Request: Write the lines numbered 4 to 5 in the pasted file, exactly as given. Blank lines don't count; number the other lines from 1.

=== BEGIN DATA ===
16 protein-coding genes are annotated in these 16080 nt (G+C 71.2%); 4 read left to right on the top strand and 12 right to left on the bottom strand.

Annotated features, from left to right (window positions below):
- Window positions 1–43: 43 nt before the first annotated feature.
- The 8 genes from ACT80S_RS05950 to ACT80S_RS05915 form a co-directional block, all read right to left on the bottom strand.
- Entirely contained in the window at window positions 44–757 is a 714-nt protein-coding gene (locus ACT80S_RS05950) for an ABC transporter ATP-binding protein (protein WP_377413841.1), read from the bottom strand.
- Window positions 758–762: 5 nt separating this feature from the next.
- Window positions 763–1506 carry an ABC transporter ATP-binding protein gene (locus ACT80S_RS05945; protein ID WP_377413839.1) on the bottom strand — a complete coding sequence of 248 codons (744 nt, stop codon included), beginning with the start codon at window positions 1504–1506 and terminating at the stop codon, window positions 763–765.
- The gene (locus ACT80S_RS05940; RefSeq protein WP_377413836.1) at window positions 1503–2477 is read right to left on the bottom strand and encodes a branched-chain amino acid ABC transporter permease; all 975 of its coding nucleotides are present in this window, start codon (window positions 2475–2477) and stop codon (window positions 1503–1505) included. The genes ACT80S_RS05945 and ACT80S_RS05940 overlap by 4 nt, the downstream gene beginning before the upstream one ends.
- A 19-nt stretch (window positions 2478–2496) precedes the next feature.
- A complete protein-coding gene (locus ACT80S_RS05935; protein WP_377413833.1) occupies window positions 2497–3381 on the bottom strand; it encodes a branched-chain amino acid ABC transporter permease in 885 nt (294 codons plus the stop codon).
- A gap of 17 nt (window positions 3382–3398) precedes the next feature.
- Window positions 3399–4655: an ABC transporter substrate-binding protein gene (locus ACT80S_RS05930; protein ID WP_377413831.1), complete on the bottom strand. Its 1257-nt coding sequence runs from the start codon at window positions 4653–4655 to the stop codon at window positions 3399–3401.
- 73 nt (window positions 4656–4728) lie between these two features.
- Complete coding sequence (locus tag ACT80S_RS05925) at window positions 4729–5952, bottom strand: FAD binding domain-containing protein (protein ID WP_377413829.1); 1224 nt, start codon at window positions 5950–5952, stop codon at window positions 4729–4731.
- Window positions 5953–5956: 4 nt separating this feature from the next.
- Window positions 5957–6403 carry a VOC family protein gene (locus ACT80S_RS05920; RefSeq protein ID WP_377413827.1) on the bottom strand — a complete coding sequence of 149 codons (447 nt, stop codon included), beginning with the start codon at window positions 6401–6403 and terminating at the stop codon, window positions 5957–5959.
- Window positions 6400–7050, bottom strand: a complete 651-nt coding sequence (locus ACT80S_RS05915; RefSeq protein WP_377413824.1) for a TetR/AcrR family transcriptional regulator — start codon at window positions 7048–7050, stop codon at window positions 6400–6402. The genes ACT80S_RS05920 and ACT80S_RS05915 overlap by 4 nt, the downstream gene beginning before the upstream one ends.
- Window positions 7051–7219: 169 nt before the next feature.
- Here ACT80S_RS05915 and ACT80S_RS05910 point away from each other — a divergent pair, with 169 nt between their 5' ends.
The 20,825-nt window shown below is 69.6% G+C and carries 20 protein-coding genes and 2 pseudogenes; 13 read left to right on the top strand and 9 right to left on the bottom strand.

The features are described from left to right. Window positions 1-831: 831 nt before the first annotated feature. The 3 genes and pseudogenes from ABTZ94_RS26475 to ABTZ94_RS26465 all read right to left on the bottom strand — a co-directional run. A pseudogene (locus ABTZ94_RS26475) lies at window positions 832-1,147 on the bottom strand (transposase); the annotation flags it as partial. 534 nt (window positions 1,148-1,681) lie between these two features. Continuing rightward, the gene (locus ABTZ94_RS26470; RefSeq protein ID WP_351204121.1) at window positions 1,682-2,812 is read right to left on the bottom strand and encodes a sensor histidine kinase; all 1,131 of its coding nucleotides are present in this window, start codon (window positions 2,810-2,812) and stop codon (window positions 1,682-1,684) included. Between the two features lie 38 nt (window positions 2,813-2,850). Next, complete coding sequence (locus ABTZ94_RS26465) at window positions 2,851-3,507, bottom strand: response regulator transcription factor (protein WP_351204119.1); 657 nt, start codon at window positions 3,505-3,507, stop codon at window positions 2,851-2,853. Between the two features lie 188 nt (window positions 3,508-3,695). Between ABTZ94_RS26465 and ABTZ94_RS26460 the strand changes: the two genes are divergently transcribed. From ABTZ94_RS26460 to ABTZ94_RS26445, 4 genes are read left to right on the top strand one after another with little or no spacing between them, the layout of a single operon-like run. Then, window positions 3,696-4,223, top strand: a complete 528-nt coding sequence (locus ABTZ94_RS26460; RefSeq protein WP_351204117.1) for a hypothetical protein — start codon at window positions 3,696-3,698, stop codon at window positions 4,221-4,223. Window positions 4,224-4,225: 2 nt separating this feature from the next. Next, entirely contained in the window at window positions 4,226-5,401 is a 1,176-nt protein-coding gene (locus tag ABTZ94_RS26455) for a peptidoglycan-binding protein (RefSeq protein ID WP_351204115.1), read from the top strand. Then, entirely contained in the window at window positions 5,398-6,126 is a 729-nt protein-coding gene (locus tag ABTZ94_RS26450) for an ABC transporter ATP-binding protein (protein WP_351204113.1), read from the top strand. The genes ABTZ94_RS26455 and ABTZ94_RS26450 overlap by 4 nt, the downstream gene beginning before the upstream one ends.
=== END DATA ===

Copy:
- The 8 genes from ACT80S_RS05950 to ACT80S_RS05915 form a co-directional block, all read right to left on the bottom strand.
- Entirely contained in the window at window positions 44–757 is a 714-nt protein-coding gene (locus ACT80S_RS05950) for an ABC transporter ATP-binding protein (protein WP_377413841.1), read from the bottom strand.